Safe at Home
A Comeback Kids Novel
Nick Crandall feels like he doesn’t belong anywhere. He never has felt like he belongs, really. He doesn’t fit in this new family with his new foster parents, both of whom are professors. They don’t know the first thing about sports—and he’s not exactly a model student. It’s only a matter of time until they realize he’s not the right kid for them. And Nick certainly doesn’t belong playing varsity baseball. He’s only twelve years old! His teammates want a catcher their own age, not some kid. But Nick needs to prove something. He needs to prove that he belongs—to his parents, to his team, and to himself.
#1 New York Times bestseller Mike Lupica continues his tribute to the underdog in his new series for young middle-grade readers.
More than anything, Nick Crandall’s real family had always been baseball.
He’d always felt that way about the teams he’d played on, since his first T-ball team. And he felt that way about the teams in the majors he followed, usually the ones with the best catchers, because Nick was a catcher, too.
Baseball was the only thing that made Nick feel like he really belonged. There were a lot of reasons why he loved baseball season, but that was the biggest.
Maybe everybody else on junior varsity at the Hayworth School, all the other sixth and seventh-graders on the team, looked at the calendar and thought the school year was coming to an end.
As far as he was concerned, everything was just beginning.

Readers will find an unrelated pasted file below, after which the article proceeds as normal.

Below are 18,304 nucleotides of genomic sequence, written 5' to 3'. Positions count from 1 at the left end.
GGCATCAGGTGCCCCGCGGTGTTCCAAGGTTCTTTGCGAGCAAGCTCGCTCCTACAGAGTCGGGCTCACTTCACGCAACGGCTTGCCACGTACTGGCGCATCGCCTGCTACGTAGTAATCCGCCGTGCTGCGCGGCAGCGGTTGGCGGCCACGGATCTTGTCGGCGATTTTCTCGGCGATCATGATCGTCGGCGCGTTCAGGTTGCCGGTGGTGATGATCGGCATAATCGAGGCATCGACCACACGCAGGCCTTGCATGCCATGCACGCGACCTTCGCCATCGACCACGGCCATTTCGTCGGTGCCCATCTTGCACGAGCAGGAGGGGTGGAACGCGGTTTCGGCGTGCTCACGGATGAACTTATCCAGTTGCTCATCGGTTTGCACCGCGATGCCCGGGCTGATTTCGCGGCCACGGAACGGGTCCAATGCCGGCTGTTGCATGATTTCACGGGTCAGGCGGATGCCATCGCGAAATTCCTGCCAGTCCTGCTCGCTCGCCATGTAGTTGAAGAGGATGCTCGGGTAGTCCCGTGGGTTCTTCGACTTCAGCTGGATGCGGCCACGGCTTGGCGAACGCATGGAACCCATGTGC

School baseball was for the spring, and that was his only team in the spring, because Paul and Brenda Crandall had one rule about sports: one team per season. Even that was all right with Nick. He got to play school ball every day except on the weekends, and he could look forward to playing in their town’s summer Little League from the end of June into August.
So when he looked at the calendar, all he could see was baseball, practically all the way until school started again in the fall.
It was the first week of tryouts for JV, even though hardly anybody thought of them as tryout tryouts, because everybody who came out made the team. Some guys did get cut off varsity, made up of eighth- and ninth-graders, depending on how many came out. But even those guys, no matter how old they were, got moved down to JV if they still wanted to play.
Nobody moved up, though.
You didn’t get to play varsity at Hayworth until you were in eighth. Nobody was sure if it was an official written-down rule. But if you played sports at Hayworth, and everybody had to play at least one, you knew that’s how things were done.
Nick didn’t care. No way did he care. He was in no rush to play varsity, anyway. The varsity catcher, Bobby Mazzilli, was graduating with the rest of his class in June. So in Nick’s mind, a mind filled with baseball stuff the way his desk drawers were filled with baseball cards and magazines, next year he had a good shot at being varsity catcher.
That was no sure thing, of course, even though things seemed to be set up just right for him. Because more than anything he knew about baseball, Nick knew this:
There were no sure things in your life.
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